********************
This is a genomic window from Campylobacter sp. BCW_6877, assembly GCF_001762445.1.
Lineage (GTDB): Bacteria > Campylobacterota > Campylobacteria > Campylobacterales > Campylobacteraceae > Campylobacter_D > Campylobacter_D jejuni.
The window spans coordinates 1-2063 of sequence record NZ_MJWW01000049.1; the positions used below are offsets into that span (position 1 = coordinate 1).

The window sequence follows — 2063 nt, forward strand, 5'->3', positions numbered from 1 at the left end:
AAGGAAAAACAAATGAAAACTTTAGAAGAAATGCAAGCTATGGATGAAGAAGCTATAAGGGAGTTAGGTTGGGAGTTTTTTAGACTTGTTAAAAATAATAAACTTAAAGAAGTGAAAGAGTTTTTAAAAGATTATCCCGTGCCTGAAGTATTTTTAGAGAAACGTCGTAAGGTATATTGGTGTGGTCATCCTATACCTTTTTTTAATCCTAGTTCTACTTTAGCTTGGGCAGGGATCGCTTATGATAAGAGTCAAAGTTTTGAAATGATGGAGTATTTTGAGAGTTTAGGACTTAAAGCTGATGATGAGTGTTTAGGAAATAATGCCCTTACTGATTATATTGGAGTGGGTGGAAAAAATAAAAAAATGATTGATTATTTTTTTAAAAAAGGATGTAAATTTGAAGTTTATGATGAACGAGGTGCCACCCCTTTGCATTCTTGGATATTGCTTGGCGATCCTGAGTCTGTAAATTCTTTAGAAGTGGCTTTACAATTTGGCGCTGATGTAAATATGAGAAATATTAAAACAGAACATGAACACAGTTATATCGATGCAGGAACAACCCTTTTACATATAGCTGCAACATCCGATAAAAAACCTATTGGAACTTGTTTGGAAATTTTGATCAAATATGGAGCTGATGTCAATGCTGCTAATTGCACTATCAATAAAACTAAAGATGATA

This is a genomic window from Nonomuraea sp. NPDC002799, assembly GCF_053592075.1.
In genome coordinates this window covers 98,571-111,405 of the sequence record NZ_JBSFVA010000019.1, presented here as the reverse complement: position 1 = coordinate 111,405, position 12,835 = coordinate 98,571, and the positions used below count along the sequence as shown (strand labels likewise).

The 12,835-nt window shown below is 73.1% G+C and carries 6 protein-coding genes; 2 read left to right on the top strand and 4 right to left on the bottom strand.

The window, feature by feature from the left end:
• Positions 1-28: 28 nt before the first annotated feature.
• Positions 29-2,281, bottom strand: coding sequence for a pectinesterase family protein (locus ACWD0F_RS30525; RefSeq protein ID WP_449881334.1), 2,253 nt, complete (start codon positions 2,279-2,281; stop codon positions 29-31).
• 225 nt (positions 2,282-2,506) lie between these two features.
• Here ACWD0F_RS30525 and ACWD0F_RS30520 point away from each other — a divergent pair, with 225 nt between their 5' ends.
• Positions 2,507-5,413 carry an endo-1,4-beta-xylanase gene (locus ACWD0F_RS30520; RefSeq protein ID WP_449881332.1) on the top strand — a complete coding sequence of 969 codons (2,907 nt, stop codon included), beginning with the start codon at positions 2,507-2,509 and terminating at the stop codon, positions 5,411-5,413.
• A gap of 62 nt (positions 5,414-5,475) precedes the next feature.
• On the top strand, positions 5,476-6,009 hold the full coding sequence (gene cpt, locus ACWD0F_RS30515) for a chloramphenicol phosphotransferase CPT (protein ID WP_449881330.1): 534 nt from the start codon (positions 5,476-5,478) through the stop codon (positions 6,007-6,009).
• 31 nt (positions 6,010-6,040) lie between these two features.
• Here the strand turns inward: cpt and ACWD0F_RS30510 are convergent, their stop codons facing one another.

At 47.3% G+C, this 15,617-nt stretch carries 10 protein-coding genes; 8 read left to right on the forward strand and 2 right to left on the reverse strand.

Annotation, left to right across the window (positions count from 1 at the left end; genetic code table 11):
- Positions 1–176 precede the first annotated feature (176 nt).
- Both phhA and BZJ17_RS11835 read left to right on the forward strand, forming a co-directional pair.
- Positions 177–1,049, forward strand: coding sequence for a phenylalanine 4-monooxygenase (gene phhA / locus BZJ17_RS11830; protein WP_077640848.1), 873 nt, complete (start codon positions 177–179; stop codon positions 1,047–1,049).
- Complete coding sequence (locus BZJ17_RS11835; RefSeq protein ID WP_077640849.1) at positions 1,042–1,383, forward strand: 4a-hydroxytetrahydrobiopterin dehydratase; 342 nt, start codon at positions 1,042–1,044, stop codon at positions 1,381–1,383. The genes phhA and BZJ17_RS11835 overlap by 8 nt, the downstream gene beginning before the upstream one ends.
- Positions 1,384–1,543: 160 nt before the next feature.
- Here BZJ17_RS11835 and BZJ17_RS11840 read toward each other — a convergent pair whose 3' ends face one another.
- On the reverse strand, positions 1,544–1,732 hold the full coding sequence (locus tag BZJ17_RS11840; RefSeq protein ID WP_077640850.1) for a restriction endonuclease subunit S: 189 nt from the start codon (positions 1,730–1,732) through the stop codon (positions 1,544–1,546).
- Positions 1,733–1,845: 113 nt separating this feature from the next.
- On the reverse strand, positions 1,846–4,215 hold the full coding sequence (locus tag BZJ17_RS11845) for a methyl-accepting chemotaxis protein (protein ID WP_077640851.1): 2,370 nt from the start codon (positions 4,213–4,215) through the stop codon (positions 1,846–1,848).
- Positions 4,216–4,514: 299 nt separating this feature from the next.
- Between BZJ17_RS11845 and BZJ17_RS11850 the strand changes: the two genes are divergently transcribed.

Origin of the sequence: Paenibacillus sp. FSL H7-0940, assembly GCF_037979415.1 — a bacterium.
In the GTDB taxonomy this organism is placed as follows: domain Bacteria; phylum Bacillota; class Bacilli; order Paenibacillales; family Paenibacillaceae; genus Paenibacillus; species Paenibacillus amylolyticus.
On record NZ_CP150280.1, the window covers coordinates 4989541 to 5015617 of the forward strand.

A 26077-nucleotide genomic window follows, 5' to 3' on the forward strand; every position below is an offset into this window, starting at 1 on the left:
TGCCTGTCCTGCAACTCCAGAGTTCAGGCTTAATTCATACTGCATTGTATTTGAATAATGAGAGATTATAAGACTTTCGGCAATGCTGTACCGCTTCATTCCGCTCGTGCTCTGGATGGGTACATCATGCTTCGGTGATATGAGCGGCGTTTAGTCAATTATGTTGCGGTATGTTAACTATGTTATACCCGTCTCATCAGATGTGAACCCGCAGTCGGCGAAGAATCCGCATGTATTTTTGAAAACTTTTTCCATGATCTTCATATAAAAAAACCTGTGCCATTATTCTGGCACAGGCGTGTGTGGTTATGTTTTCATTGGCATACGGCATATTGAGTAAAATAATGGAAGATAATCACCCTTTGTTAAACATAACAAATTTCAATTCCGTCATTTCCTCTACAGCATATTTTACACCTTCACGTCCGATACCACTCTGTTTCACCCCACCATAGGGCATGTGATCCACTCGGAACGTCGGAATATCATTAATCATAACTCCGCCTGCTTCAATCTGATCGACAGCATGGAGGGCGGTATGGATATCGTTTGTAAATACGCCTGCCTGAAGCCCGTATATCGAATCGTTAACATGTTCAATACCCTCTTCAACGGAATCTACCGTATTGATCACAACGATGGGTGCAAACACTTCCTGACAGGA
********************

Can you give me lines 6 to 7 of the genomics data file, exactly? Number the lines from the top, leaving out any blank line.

This is a genomic window from Nonomuraea sp. NPDC002799, assembly GCF_053592075.1.
In genome coordinates this window covers 98,571-111,405 of the sequence record NZ_JBSFVA010000019.1, presented here as the reverse complement: position 1 = coordinate 111,405, position 12,835 = coordinate 98,571, and the positions used below count along the sequence as shown (strand labels likewise).